The arrival of fall brings local apples, changing leaves, and perhaps most importantly — colder nights.
Sunrise Cafe, located in the basement of the Episcopal Church of St. Paul and St. James at 57 Olive St., offers free breakfast Monday through Friday from 7:30 am to 9:30 am; donated clothes and bags of food are distributed on Saturday. The wide-open basement door, accompanied by Sunrise Cafe’s no questions asked policy and indoor heating, is a welcome relief to many of New Haven’s struggling citizens.
Devine, a middle-aged man I met drinking a steaming cup of Sunrise Cafe’s coffee on the church steps, praised this young effort as, “not only a place to get breakfast, but a place to get warm.”
The warmth of Sunrise Cafe seems to come from those who keep it running as well. As he waited in line to get a meal, another customer, Tommy, described the tireless efforts of the people keeping the Sunrise Cafe’s doors open six-days-a-week. “Helen is a blessing,” he said, pointing toward a woman in a blue apron speedily taking an uninterrupted stream of orders from customers. When asked about the food, Tommy gestured toward a neighbor’s tray filled with cups of fruit juice, bananas, granola bars, toast, and cereal and asked, “Where [else] are ya gonna get food like that for free?”
Sunrise Cafe is reminiscent of a high school cafeteria, but with the added luxuries of tablecloths, flowers, and paintings decorating the walls. At least eight tables stand throughout the finished basement, and most mornings it’s hard to find a vacant chair. The food is served on bright red lunch trays that occupy most of the tables’ surface area. The remaining tabletops are strewn with morning newspapers, books, and jackets — discarded temporarily while customers soak in the basement’s cozy temperature and enjoy breakfast.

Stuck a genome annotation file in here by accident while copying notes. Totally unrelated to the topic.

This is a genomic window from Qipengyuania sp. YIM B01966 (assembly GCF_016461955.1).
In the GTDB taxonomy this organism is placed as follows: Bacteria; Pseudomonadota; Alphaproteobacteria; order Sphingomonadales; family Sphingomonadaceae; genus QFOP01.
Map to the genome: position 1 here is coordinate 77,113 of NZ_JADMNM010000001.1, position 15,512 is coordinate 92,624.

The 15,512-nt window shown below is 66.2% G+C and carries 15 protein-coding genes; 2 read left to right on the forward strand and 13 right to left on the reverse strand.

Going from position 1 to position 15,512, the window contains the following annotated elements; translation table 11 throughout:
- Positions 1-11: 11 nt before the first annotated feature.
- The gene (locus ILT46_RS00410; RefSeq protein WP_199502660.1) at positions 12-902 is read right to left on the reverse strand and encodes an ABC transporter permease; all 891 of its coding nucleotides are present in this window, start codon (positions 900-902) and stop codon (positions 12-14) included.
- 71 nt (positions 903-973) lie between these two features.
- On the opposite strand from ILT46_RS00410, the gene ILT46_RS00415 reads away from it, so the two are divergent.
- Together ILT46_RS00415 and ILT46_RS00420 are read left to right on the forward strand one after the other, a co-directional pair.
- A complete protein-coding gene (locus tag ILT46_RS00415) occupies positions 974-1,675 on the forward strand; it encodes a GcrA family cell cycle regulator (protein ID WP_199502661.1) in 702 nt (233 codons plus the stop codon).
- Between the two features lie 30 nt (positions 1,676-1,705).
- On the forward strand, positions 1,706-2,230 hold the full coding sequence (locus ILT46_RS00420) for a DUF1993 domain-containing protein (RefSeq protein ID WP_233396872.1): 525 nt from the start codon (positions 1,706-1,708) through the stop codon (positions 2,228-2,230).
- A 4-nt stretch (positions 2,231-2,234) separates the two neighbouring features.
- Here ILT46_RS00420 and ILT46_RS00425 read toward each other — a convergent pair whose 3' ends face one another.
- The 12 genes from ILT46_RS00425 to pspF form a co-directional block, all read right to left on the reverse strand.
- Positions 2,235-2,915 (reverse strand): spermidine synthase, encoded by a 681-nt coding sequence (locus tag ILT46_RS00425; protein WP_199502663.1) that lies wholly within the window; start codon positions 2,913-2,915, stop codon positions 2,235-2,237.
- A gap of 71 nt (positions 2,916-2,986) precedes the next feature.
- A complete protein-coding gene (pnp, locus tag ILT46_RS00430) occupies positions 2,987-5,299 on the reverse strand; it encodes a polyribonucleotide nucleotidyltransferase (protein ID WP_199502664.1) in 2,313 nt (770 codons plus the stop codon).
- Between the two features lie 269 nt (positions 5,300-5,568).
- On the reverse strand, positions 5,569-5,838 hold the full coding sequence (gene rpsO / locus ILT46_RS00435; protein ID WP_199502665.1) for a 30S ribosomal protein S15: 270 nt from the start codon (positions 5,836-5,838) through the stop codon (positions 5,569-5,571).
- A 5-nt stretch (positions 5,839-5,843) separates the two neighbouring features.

One of the cafe’s dedicated volunteers, Victor, has adopted the nickname “Shaw” because of the overwhelming number of customers with the same name who pass through Sunrise Cafe’s doors every morning. On a short break, “Shaw” sank into a seat and told me what makes Sunrise Cafe unique:
“It is the only place [that serves free food] that allows or encourages people to come and still lets them feel like a patron ordering their food.”
He stood again to straighten out table number four. Like Tommy, he also feels the determined staff are the foundation of the cafe’s success: “Staff here is awesome…It’s the intent to bring compassion into the world…[in a way that] doesn’t take their [the patrons’] integrity away.” “Shaw” praises the Sunrise Cafe’s ability to do “a lot for the morale of people.” Glancing at the remaining customers, he remarks, “they’re human, they can only take so much.”
The Sunrise Cafe serves as a model of soup kitchens for the future — one that consistently offers hot dishes with a large side of dignity and inclusivity for customers who come from communities that often feel ignored and dehumanized.
On my way out of the cafe, I spoke with a few more men about their feelings toward the Sunrise Cafe. When asked whether they found the location accessible or not, a younger man wrapped in two coats looked at his friend, laughed, and said, “All you gotta do is walk right down Chapel.”
The Sunrise Cafe, funded primarily by private donations, is short of volunteers. Helen spared a second from her seemingly-continuous work to express her excitement at the prospect of extra helping hands. She led me into the kitchen, where six or seven other volunteers of all ages were laughing, talking and listening to music while directing tray after tray to waiting patrons. The fun doesn’t seem to detract from their work ethic as more than 150 trays are served during each breakfast session, amounting to roughly 11,000 meals served in the six months since Sunrise Cafe opened it’s doors.
As always, new customers are always welcomed at the Sunrise Cafe. However, new volunteers interested in serving their community are especially encouraged to take an early morning walk “right down Chapel” to get their own glimpse of one of the city’s newest breakfast joints.
Episcopal Church of St. Paul and St. James at 57 Olive St.,
Serving free breakfast Monday—Friday from 7:30 am to 9:30 am; donated clothes & bags of food distributed on Saturday.
To volunteer, contact Liberty Community Services (203.495.1779) or show up at 7 a.m., entering on the inclined path at Chapel and Olive.